How Do I Support Someone After a Violent Loss?



  • Don't let your own sense of helplessness keep you from reaching out to a bereaved friend or relative.
  • Don't avoid them because you are uncomfortable (being avoided adds pain to an already intolerably painful experience).
  • Don't say you know how they feel. Even if you have lost someone yourself, you cannot understand unless you have walked in their shoes.  It's better to say, "I can only imagine what you must be going through."
  • Don't say, "you ought to be feeling better by now" or anything else which implies a judgment about their feelings.
  • Don't tell them what they should feel or do.
  • Don't change the subject when they mention their loved one or avoid mentioning their name out of fear of reminding them of their pain.
  • Don't try to find something positive (i.e. a moral lesson, closer family ties, etc.) about the death.
  • Don't point out that at least they have their other children (children are not interchangeable; they cannot replace each other).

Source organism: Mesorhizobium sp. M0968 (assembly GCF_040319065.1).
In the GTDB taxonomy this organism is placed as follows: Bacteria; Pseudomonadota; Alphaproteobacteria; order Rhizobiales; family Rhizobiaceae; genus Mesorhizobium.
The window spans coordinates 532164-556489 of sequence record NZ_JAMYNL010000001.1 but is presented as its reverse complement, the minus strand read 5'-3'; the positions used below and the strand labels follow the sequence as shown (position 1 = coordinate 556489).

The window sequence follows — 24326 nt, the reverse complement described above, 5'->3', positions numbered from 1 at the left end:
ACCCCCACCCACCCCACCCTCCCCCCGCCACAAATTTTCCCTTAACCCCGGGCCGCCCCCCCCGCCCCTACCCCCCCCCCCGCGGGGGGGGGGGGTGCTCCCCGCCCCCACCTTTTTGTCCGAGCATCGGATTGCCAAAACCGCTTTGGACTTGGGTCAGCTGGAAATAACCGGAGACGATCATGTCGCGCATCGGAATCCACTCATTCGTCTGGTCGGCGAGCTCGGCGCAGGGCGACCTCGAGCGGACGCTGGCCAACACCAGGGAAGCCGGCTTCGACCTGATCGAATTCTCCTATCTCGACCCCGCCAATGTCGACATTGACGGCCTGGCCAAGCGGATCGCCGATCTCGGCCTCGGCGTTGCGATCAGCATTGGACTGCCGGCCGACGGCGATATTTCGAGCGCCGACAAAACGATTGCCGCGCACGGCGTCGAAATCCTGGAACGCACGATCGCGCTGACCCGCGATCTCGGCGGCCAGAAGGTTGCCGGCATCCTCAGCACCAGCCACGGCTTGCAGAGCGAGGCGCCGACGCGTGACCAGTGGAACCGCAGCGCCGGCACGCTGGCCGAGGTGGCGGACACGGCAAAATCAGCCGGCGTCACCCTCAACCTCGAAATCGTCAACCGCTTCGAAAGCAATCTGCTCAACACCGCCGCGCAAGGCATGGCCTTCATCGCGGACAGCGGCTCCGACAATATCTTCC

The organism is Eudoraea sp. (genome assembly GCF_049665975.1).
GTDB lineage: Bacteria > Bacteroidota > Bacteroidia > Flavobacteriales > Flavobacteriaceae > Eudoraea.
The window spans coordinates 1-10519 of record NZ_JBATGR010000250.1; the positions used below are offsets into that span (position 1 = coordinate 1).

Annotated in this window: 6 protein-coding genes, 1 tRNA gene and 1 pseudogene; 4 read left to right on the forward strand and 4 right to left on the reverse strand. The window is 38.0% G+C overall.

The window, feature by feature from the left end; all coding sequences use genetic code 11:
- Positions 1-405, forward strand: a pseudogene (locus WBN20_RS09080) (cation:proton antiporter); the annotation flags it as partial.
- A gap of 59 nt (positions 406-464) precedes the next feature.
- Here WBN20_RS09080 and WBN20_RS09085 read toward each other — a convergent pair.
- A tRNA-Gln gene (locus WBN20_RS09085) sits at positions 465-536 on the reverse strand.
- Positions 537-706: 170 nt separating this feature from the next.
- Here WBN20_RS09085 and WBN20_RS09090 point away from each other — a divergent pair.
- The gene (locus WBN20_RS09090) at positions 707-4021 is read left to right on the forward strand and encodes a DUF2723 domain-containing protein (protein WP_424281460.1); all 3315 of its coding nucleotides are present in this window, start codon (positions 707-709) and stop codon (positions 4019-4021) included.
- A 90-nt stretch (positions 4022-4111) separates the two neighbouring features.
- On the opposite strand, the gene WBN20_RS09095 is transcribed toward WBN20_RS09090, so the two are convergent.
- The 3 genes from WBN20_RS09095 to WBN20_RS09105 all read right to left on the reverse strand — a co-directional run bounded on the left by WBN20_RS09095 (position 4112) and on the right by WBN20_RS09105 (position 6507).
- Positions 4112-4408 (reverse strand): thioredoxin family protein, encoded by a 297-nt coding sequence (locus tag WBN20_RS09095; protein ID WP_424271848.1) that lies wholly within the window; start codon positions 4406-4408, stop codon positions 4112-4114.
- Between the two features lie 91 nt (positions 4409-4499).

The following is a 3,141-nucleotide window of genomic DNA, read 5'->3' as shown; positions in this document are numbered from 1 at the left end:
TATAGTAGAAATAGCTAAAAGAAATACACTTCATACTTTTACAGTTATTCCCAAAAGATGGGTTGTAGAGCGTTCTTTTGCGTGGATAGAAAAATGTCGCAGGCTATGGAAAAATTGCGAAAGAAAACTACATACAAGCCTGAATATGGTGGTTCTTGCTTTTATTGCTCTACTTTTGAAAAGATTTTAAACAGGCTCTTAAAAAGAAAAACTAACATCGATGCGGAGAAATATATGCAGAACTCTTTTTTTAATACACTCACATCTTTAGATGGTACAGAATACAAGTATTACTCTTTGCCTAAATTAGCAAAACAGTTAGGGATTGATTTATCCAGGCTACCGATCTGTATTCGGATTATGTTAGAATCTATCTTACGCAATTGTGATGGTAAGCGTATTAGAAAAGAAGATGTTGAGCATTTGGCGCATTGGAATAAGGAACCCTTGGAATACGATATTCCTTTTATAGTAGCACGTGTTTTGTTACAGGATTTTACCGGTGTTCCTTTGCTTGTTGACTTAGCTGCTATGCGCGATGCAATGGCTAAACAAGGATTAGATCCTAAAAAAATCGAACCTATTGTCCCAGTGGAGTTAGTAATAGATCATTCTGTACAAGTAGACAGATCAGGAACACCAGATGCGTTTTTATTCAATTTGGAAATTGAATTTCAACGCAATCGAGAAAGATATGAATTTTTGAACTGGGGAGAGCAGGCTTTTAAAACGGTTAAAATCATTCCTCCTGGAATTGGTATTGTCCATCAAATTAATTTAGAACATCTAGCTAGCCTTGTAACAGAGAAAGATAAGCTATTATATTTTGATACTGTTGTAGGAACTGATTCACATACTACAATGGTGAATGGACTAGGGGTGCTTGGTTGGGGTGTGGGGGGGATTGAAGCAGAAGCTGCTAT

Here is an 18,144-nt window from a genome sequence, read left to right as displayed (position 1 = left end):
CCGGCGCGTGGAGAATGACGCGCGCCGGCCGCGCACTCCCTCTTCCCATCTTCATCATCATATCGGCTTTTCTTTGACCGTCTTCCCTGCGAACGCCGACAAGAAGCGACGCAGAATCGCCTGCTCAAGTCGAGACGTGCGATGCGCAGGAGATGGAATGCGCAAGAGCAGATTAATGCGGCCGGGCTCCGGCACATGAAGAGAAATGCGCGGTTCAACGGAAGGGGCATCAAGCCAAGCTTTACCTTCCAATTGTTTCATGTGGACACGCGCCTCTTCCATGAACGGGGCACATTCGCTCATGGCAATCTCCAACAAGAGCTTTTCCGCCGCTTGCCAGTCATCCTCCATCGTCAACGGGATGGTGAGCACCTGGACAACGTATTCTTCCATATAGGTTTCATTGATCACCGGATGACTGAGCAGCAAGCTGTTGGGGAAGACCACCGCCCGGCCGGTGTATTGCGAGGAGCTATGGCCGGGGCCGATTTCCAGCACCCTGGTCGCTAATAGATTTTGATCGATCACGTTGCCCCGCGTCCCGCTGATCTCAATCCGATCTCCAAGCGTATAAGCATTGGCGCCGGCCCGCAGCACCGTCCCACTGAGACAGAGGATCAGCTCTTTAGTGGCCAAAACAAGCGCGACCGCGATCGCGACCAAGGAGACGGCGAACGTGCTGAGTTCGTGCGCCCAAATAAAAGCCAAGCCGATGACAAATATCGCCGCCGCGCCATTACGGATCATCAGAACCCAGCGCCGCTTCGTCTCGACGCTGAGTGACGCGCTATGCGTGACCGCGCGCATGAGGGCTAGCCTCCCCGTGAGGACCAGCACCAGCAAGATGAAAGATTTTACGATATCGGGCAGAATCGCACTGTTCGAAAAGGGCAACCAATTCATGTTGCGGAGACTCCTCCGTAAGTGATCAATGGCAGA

• Do let your genuine concern and caring show.
  • Do be available to listen, to help with the other children, or whatever else seems needed at the time.
  • Do say you are sorry about what happened to their loved one and about their pain.
  • Do allow them to express as much grief as they are feeling at the moment and are willing to share.
  • Do encourage them to be patient with themselves, not to expect too much of themselves and not to impose any "shoulds" on themselves.
  • Do allow them to talk about the special and endearing qualities of the loved one they lost.
  • Do give special attention to the family's children at the funeral and in the months to come (they too are hurt and confused and in need of attention which their parents may not be able to give at this time).
  • Do reassure them that they did everything that they could or whatever else you know to be true and positive about the care given their loved one.


Adapted from